SIOUX CITY - For decades, when Iowa was dry, Sioux City was wet.
In the 1880s and again during national Prohibition in the 1920s and 1930s, many in the community flaunted the restrictions placed on the liquor trade.
In part, that rough and tumble reputation led to Sioux City being called "Little Chicago," home of Al Capone and the mobs.
In 1882, voters approved an amendment to Iowa's Constitution prohibiting the sale of alcohol. Sioux City's saloon and brewery owners rejected the law, according to Grace Linden, curator of the Public Museum's research center.
Prostitution and gambling dens flourished on "Lower Fourth" and along Pearl streets, where the red-light district was dubbed "The Sudan."
Sioux Cityans can relive the strange tales of that era when "Prohibition," a three-part documentary film series directed by Ken Burns and Lynn Novick, debuts today on PBS. The story tracks the rise and fall of the Eighteenth Amendment and the era it encompassed.
Sioux City wasn't the only wide-open town, obviously, but despite attempts by churches, business leaders and others, corruption persisted.
Dr. William R. Smith, an early day physician, recalled Sioux City's first settlers' aversion to water. In an article published in the Sioux City Journal on May 2, 1913, Smith recalled, "The only known remedy for snakebite was whiskey and it took an enormous quantity of that article to counteract the symptoms. ...A surveying party went out from Sioux City on one occasion to be gone a couple of days, and during that time they drank six gallons of straight whiskey for the purpose of fortifying their systems in case they should be so unfortunate as to be snake bitten."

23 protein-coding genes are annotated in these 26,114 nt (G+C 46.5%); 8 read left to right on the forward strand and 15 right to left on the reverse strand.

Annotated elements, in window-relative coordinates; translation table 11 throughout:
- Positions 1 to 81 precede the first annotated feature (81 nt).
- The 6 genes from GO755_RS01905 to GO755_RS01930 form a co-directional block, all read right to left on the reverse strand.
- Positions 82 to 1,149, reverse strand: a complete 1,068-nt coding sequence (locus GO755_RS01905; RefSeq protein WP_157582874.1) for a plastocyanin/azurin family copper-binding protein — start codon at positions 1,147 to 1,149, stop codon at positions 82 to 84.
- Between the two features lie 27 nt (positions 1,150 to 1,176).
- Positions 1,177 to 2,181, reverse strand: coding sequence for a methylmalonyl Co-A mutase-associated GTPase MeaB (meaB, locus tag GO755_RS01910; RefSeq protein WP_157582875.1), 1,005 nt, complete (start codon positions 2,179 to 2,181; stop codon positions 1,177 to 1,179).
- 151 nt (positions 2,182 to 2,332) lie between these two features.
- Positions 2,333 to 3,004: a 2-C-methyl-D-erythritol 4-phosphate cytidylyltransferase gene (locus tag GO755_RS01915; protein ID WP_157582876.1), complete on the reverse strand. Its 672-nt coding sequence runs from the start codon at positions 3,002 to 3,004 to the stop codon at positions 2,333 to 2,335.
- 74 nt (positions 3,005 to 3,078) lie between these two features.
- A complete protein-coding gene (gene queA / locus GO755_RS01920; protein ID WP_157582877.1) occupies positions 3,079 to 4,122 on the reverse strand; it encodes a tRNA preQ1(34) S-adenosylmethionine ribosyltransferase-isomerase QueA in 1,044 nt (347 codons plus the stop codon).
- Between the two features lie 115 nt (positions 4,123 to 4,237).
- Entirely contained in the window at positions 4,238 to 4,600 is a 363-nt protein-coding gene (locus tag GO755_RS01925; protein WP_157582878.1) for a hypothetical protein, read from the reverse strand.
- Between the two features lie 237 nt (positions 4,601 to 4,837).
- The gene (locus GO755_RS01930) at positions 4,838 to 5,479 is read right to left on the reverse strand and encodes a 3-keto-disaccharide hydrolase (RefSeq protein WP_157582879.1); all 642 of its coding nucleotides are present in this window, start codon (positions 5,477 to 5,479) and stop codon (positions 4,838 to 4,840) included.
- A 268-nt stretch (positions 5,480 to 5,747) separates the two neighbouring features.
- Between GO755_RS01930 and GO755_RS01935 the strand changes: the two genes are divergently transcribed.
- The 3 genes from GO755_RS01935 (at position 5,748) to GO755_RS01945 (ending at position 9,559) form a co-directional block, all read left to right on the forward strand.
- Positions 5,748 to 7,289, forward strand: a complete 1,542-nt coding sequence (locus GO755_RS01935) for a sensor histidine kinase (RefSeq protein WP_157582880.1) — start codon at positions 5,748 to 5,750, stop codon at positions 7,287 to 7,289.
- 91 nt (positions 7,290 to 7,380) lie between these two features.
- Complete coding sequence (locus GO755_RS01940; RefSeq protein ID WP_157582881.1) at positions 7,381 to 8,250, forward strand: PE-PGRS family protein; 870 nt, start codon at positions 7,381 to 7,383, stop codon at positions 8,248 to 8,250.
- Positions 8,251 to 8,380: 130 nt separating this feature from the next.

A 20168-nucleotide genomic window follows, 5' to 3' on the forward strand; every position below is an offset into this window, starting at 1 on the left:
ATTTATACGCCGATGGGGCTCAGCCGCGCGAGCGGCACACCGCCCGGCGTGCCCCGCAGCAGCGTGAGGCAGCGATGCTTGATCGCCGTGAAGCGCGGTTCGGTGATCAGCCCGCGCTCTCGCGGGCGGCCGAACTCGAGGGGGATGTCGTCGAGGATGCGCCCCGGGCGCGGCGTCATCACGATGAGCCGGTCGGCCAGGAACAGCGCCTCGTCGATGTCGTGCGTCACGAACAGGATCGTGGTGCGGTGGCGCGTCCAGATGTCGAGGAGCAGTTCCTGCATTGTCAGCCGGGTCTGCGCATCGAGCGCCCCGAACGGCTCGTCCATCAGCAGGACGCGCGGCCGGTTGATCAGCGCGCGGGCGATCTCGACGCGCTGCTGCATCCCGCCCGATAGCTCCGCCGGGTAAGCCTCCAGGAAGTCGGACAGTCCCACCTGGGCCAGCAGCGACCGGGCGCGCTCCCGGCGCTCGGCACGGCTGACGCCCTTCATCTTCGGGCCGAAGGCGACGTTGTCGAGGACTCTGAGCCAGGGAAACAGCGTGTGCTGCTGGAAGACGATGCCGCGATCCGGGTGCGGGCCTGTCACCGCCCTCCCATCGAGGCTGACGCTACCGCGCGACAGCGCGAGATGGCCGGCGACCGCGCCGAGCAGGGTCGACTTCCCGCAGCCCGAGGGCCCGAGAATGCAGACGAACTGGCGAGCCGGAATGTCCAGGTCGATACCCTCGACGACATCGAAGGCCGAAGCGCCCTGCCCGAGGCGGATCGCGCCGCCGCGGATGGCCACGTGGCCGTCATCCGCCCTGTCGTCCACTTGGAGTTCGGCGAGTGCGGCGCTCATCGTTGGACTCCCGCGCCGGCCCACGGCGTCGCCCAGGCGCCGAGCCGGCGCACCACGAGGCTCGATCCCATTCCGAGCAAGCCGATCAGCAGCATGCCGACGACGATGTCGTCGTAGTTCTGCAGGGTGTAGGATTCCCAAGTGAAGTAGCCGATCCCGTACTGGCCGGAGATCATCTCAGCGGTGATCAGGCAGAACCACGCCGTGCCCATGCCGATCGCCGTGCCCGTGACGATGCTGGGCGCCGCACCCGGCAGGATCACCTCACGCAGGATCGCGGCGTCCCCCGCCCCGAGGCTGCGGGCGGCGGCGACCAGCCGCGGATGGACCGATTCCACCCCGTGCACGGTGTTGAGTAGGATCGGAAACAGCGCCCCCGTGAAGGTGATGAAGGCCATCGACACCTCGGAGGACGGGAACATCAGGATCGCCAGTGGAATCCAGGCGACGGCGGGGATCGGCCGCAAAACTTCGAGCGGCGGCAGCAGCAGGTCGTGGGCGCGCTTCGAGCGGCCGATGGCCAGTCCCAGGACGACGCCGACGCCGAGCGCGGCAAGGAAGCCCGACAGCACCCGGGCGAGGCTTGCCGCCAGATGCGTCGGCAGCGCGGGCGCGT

Not one was bitten.
Smith said the names of two streams east of the city were named the Big Whiskey and Little Whiskey.
During the height of the anti-liquor crusades, a fiery temperance preacher, the Rev. George Haddock, moved to Sioux City in 1885 to become minister of the First Methodist Episcopal Church. He preached against the use of liquor and testified against illegal saloons in court.
He investigated saloons he had heard were in violation of Iowa's ban on liquor, according to Journal archives.
On the night of Aug. 3, 1886, Haddock and the Rev. C. C. Turner of Whitfield Method Church rented a horse and buggy from a livery stable at Third and Water streets. They drove to Greenville to check on an illegal saloon. On their return, Haddock took Turner to his home on the west side and then went downtown to return the buggy and horse to the stable.
Haddock saw a mob in front of the Columbia House hotel next to the livery stable, so decided to walk past them on his way home. He carried a cane and a small, metal wheel attached to a rope. He didn't get a chance to defend himself. At Fourth and Water streets, two men attacked him, with one grabbing Haddock's head, and the other firing a gun.
The bullet struck him in the neck and he stumbled to the muddy street. He got up and fell again, while the assailants fled to the Franz Brewing Co. He died where he fell at Fourth and Water streets.
The assassination catapulted Sioux City into the national spotlight. Newspaper correspondents from as far away as New York and Chicago covered the murder and subsequent trials.